The Beaver Moon of 2021

Find out how November’s Moon got its names and what is coming with this year’s moon.

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Picture by Johannes Plenio on Pexels

This picture shows a partial lunar eclipse similar to the one that will accompany this year’s Full Beaver Moon.

Kenneth Lee

November has its own special full moon known as the Beaver Moon. The moon was named the Beaver Moon because it rises around the same time as when Native American hunters set traps for beavers to gather their fur for the winter. It is also the time when beavers start to take shelter in their lodges after they have gotten ready for winter.

November’s Moon also has a few alternative names. One such name is the Frosty Moon which got its name from the Cree and Assiniboine peoples, because it rises near when the temperature drops and winter starts.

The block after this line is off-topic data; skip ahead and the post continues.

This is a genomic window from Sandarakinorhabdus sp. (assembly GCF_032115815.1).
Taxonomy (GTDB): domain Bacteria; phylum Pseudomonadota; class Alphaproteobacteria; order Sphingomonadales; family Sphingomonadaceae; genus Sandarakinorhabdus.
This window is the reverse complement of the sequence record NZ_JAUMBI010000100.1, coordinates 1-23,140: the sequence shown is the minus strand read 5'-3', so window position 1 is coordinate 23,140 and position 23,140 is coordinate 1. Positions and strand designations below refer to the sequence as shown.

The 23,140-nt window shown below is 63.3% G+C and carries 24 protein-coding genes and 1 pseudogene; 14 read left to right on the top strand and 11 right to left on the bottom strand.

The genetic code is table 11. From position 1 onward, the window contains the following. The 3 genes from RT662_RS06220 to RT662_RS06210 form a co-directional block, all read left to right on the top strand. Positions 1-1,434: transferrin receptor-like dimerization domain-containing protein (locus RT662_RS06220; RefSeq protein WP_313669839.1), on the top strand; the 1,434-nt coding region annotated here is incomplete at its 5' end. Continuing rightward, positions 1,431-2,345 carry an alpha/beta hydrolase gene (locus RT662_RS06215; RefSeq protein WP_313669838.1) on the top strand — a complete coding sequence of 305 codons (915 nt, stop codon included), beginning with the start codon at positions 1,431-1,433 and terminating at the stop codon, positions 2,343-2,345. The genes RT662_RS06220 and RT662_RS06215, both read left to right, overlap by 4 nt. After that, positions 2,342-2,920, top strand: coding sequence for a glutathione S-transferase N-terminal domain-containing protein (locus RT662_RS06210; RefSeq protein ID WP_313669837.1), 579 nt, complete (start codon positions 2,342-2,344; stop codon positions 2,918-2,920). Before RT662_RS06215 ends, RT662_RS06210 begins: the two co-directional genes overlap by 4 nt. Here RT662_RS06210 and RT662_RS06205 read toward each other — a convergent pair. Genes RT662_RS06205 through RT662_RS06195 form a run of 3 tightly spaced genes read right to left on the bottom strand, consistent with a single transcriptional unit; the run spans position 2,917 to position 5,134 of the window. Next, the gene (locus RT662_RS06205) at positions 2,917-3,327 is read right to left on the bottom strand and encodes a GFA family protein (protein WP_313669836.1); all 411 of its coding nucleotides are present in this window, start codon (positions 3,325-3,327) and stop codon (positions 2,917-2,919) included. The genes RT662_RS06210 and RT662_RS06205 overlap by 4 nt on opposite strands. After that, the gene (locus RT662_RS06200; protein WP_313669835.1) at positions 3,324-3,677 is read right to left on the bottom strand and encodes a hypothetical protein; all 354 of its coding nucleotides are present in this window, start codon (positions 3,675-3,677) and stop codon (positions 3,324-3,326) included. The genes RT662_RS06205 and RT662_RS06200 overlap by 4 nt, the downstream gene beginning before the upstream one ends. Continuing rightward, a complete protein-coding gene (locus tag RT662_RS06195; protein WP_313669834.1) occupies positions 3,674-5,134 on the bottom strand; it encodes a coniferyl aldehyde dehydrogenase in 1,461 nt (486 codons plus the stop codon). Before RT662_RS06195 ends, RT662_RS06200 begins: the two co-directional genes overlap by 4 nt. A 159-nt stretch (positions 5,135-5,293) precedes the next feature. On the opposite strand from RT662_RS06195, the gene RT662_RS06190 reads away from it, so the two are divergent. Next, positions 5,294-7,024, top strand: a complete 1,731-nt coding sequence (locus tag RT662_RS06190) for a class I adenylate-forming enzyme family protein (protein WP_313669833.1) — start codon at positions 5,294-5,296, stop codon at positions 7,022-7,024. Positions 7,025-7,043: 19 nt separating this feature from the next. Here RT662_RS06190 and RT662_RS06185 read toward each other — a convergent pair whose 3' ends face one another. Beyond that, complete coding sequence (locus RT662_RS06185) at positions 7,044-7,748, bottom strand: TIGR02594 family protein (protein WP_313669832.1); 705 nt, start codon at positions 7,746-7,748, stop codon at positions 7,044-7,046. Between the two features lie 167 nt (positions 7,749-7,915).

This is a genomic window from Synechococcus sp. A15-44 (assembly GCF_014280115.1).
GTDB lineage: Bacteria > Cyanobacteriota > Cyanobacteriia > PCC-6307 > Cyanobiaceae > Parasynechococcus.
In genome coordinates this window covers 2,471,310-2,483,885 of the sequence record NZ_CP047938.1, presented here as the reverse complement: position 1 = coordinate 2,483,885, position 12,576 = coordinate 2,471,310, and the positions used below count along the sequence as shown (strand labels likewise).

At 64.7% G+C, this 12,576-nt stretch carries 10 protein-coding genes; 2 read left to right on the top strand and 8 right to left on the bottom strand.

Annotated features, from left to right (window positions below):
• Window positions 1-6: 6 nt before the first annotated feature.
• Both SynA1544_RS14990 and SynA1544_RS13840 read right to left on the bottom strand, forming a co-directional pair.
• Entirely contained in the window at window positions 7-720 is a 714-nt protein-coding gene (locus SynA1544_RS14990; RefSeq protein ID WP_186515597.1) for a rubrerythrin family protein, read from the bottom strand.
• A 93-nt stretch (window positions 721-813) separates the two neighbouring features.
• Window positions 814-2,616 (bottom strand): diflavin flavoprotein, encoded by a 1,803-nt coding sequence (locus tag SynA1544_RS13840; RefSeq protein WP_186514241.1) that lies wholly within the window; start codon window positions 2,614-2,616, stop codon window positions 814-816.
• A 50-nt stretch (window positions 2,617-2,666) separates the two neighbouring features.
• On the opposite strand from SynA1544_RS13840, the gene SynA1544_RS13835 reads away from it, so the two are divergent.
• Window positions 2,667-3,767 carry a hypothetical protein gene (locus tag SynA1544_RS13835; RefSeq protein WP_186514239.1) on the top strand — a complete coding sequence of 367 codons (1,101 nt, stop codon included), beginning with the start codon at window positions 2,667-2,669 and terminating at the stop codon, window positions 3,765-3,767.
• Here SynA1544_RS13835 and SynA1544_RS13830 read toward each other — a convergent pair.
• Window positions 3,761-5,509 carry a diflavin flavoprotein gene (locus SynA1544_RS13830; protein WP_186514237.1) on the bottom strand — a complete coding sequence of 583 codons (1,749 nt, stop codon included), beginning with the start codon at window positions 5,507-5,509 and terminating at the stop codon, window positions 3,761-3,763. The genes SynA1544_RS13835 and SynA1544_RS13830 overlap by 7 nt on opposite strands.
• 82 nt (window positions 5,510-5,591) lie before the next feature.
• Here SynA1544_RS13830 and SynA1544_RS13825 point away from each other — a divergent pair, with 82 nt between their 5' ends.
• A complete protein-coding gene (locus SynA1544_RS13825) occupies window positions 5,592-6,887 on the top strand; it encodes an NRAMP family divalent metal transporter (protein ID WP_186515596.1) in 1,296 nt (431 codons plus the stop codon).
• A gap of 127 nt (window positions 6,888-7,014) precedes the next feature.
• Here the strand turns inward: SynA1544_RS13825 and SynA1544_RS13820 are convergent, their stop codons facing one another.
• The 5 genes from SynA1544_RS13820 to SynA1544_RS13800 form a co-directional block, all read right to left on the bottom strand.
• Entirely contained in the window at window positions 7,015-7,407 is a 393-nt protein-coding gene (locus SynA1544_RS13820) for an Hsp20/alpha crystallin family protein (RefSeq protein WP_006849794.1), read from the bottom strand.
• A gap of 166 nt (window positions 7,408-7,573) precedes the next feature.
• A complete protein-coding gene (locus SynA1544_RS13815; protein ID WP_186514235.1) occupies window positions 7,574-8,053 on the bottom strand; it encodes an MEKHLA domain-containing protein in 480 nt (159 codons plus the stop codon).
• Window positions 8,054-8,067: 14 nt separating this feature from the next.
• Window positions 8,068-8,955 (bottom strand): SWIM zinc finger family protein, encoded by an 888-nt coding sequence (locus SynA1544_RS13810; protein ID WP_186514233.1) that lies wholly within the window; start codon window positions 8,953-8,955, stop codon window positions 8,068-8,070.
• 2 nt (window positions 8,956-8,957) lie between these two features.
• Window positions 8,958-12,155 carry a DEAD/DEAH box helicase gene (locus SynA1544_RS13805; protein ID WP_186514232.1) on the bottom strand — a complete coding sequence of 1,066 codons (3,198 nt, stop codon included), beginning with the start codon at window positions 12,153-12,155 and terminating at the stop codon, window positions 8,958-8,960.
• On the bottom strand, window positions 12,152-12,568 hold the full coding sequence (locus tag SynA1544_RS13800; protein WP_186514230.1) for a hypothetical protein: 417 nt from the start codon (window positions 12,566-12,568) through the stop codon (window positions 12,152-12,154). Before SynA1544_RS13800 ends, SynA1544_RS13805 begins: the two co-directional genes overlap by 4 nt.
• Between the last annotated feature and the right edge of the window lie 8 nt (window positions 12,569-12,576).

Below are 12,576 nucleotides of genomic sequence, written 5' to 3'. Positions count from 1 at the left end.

The Anishinaabe called it the Freezing Moon for the same reason.

The Tlingit named it the Digging (or Scratching) Moon due to the fact that animals forage for food and bears dig their dens for winter.

This is also around the time where deer look for mates which is why the Dakota and Lakota called this the Deer Rutting Moon.

The Algonquin named this the Whitefish Moon as it is the spawning time for these fish. All of these names for November’s Moon are drawn from animals getting ready for winter and colder days coming.

The full moon will rise on Nov.19 at 5p.m. Eastern time and 2p.m. Pacific Standard time. It can be seen from North and South America, Australia, and some parts of Europe and Asia.

There will also be a partial lunar eclipse coming with this month’s Full Moon, which will peak at 4:02 a.m. Eastern. NASA has stated that this will be the longest eclipse of the century lasting 3 hours and 28 minutes. Although it isn’t a complete lunar eclipse, it will still be very close with almost 97% of the moon being covered by Earth’s shadow.